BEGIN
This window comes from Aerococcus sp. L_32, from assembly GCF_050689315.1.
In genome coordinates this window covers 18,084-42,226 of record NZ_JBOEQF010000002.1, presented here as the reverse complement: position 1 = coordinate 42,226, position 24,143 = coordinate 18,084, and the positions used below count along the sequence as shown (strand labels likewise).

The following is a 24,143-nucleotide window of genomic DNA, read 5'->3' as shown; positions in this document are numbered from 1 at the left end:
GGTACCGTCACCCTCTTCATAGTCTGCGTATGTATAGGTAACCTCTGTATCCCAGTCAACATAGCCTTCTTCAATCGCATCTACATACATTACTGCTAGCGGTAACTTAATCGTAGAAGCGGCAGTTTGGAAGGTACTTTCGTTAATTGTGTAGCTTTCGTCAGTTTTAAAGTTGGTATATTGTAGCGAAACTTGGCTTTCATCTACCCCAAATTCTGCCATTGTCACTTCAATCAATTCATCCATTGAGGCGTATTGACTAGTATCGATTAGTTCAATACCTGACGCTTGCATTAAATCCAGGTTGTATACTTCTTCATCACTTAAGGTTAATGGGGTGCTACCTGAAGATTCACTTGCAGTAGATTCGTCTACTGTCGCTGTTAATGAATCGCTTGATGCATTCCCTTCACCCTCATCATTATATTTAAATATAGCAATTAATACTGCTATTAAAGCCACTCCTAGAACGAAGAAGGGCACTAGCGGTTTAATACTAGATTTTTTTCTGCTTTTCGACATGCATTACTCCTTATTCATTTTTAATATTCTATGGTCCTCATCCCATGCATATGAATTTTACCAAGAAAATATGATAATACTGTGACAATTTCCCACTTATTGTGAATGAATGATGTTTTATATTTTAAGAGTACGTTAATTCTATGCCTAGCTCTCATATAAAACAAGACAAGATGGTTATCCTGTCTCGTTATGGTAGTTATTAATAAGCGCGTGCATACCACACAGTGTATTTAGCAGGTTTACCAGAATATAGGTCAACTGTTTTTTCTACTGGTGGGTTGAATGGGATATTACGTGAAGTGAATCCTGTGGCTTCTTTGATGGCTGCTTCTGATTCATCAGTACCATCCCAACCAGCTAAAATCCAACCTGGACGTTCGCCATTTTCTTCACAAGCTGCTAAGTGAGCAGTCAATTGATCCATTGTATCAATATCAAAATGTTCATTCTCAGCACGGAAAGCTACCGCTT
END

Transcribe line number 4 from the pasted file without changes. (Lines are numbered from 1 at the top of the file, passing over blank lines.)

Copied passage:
GGTACCGTCACCCTCTTCATAGTCTGCGTATGTATAGGTAACCTCTGTATCCCAGTCAACATAGCCTTCTTCAATCGCATCTACATACATTACTGCTAGCGGTAACTTAATCGTAGAAGCGGCAGTTTGGAAGGTACTTTCGTTAATTGTGTAGCTTTCGTCAGTTTTAAAGTTGGTATATTGTAGCGAAACTTGGCTTTCATCTACCCCAAATTCTGCCATTGTCACTTCAATCAATTCATCCATTGAGGCGTATTGACTAGTATCGATTAGTTCAATACCTGACGCTTGCATTAAATCCAGGTTGTATACTTCTTCATCACTTAAGGTTAATGGGGTGCTACCTGAAGATTCACTTGCAGTAGATTCGTCTACTGTCGCTGTTAATGAATCGCTTGATGCATTCCCTTCACCCTCATCATTATATTTAAATATAGCAATTAATACTGCTATTAAAGCCACTCCTAGAACGAAGAAGGGCACTAGCGGTTTAATACTAGATTTTTTTCTGCTTTTCGACATGCATTACTCCTTATTCATTTTTAATATTCTATGGTCCTCATCCCATGCATATGAATTTTACCAAGAAAATATGATAATACTGTGACAATTTCCCACTTATTGTGAATGAATGATGTTTTATATTTTAAGAGTACGTTAATTCTATGCCTAGCTCTCATATAAAACAAGACAAGATGGTTATCCTGTCTCGTTATGGTAGTTATTAATAAGCGCGTGCATACCACACAGTGTATTTAGCAGGTTTACCAGAATATAGGTCAACTGTTTTTTCTACTGGTGGGTTGAATGGGATATTACGTGAAGTGAATCCTGTGGCTTCTTTGATGGCTGCTTCTGATTCATCAGTACCATCCCAACCAGCTAAAATCCAACCTGGACGTTCGCCATTTTCTTCACAAGCTGCTAAGTGAGCAGTCAATTGATCCATTGTATCAATATCAAAATGTTCATTCTCAGCACGGAAAGCTACCGCTT